The revelry- La Jarana

Dancers share the wonder of "La Jarana" in Merida's Centro

La Jarana (the revelry) is a dance and musical form unique to the Yucatan Peninsula.  La Jarana means many things- fun, bustling, and noisy are the most common synonyms.  This dance is a combination of Spanish and Mayan rhythm and movements developed during the centuries of European rule here.  The name comes from Mayans who associated the music played with the Spanish words they typically said before dancing started.  The name associated with the music then became the name of the dance itself.

The dance was typically performed on ranches while cattle were being branded and was incorporated into many traditional gatherings in Yucatecan towns.  The dance has become a representation of local culture used in anthropological studies in the region as well as a tourist draw.  It is not unusual to see this dance performed publicly during street parties, public events, and every Sunday in front of the “Olympio” in Centro as part of “Merida en Domingo” festivities.

The dance is done in pairs but does not require a man-woman paring.  Dancers stomp their feet and move their arms in right angles to the rhythm of the music while keeping the core of their body upright.  This allows for dancers with experience to place items on their heads while dancing that do not fall.  Experts can spin around and kick their feet without items like water-filled glasses atop trays falling to the ground.  It is quite a sight to see.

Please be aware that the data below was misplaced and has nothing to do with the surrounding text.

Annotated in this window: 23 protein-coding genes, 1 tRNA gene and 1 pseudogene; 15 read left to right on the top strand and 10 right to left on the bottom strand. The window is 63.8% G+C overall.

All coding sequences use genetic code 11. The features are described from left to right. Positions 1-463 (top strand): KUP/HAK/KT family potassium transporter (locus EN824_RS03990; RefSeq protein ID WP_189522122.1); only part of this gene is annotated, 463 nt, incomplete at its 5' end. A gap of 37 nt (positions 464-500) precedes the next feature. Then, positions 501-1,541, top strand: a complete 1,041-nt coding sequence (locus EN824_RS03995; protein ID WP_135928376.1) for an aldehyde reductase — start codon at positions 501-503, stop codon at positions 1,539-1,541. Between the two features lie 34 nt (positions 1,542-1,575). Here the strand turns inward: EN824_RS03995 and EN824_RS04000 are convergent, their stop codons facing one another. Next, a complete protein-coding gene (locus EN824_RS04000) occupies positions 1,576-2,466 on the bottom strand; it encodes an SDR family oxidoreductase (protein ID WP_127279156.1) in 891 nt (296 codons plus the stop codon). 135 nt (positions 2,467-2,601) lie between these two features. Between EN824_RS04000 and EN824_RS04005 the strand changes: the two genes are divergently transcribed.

The music associated with this dance is similar to a waltz in either 6-8 or 3-4 rhythms.  Bands that play La Jarana music are typically composed of two clarinets, two trumpets, two trombones, timpani and a guiro (a hollow instrument with ridges that makes a rhythmic noise when a stick is dragged across it).

A good performance includes a pause where a “bomba” or praising phrase is yelled out by dancers.  These phrases are typically a fun play on words and can be quite humorous.  It is not unusual for these phrases to get the dancers, musicians, and onlookers alike into fits of laughter.  A complete dance typically takes between 20 minutes to an hour, though shortened dances are common if they are part of an organized dance performance highlighting other dances from the region and Mexico.

If you see a performance of La Jarana you will likely see dancers wearing traditional clothing.  This means white guayabera shirts and pants, simple sandals, and a straw hat for men and huipils combined with flowers and ribbons in the hair of the women.

Have you experienced this form of dance exclusive to the Yucatan?  Where do you recommend visitors got to see the best representation of La Jarana?  Do you know how to perform it yourself?  Share your thoughts!

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